Threedy sees web technology as the predominant technology platform on which all applications will communicate and collaborate in the future. According to Christian Stein, this is the only way to achieve the 3D omnipresence demanded by the industry. Not with the existing and so far mostly used closed systems and the high effort that is unavoidable with the 3D data usage.
The industry’s need to be able to use product data along the entire product life cycle for a wide variety of purposes relates in a special way to the three-dimensional digital twin. Processes should be better supported as a result. So the processes also need to be able to quickly deliver and receive the necessary data. This is what the concept of Threedy serves. It is directly opposed to the application- or even document-driven and with manual effort burdened conventional 3D processing.
Threedy’s partners already include companies such as Siemens, 4soft and :em engineering methods. With Microsoft, the integration of Instant3Dhub into MS Teams has just been introduced. Threedy’s claim is to offer something like “Google Maps for 3D Data” with its 3D streaming services.
German Edge Cloud (GEC): Composable IT for the factory – a concrete example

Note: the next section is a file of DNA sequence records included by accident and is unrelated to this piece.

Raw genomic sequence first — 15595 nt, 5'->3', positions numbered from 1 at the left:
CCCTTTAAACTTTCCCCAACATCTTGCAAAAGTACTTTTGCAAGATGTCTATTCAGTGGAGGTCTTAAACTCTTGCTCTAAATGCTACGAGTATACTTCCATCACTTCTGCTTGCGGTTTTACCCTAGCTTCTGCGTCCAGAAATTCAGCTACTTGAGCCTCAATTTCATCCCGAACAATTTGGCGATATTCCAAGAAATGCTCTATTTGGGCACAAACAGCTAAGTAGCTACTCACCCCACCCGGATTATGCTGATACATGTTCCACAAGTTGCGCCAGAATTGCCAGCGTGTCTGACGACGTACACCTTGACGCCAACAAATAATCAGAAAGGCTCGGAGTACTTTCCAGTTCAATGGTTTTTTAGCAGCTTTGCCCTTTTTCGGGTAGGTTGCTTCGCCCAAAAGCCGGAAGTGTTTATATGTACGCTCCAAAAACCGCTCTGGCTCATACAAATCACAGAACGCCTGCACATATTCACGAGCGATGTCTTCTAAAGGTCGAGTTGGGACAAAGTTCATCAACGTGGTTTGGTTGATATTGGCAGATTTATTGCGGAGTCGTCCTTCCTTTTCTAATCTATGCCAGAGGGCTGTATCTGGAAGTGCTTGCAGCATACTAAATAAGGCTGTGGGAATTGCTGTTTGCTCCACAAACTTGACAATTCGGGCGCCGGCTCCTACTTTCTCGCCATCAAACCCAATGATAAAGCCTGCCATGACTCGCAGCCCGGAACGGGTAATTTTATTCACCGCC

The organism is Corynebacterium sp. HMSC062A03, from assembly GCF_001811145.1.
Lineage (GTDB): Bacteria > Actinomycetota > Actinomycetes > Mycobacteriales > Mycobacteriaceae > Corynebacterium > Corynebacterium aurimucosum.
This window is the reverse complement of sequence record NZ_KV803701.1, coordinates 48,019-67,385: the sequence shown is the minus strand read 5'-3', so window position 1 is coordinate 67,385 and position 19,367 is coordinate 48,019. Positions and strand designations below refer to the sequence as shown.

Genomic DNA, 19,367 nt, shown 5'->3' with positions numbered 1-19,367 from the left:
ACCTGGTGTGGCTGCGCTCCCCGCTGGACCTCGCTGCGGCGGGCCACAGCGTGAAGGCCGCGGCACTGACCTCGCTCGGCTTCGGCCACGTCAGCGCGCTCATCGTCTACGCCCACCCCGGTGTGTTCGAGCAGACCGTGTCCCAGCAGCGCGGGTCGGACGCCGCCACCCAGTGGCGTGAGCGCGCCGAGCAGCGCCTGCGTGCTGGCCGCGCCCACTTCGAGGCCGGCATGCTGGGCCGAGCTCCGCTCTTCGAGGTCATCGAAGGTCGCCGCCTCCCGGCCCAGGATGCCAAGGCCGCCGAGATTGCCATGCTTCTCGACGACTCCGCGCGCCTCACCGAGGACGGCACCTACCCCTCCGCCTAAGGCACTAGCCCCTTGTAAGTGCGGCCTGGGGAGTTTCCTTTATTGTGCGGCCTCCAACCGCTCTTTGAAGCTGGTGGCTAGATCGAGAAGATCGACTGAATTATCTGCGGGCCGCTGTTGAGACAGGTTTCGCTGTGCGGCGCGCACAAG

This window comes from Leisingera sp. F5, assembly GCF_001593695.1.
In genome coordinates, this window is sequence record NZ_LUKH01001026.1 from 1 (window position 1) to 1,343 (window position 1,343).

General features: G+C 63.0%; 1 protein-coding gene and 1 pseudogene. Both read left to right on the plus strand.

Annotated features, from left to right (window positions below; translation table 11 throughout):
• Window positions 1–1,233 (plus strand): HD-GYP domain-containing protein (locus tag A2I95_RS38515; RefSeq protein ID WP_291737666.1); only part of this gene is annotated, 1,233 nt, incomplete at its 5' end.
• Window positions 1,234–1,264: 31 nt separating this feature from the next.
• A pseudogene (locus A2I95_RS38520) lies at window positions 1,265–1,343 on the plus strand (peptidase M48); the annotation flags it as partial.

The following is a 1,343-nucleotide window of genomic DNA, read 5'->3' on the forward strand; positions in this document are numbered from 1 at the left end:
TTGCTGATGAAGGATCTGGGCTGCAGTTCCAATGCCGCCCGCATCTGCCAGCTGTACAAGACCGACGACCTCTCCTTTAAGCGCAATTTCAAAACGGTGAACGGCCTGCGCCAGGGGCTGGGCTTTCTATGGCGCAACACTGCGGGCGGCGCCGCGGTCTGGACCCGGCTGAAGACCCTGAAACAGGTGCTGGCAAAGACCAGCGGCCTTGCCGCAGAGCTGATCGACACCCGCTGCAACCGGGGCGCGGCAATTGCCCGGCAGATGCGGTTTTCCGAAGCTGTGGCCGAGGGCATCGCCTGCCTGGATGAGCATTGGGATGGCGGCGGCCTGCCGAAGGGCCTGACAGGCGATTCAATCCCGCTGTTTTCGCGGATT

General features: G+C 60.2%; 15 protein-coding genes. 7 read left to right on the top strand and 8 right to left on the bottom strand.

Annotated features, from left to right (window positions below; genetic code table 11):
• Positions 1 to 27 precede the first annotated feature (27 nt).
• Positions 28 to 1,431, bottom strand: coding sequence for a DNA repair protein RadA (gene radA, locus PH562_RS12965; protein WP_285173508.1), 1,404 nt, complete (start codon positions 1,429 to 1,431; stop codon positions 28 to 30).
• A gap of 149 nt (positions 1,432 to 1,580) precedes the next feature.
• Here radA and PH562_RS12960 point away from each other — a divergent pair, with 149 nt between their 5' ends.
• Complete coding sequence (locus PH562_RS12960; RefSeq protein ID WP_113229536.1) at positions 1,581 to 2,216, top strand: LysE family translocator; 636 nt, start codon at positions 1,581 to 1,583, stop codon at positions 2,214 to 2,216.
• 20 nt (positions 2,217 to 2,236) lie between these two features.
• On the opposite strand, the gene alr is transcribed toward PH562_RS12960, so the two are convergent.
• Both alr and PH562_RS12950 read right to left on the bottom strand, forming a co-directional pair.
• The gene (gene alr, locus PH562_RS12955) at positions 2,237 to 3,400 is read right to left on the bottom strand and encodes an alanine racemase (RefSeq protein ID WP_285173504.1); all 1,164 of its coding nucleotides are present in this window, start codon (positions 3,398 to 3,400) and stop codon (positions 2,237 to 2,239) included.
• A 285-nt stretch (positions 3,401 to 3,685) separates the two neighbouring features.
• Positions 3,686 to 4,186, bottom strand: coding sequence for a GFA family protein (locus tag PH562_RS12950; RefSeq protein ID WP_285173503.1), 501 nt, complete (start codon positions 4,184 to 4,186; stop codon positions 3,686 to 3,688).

Plamen Kiradjiew spent many years at IBM, where he was most recently involved with AI for industrial applications. Now he is Director Solution Architects at German Edge Cloud. He presented a demo case that he created with a team of experts from the sister companies Eplan, Cideon, GEC and Rittal. This is a concrete example from their own company, which shows the ONCITE Digital Production System (DPS), launched last year, in practice on the basis of three digital twins.
Plamen Kiradjiew, German Edge Cloud (Photo Sendler)
The example follows the individual steps of manufacturing the control cabinet as a component of the Perforex MT machining center used for production.
The mechanical data is transferred as a digital product twin from the mCAD or PDM system directly to Eplan via Cideon Conify. There, the engineering of the integrated control cabinet takes place as a digital plant twin.
As a result, the data of all control cabinet components ends up as a bill of materials in the ONCITE DPS, the digital manufacturing twin.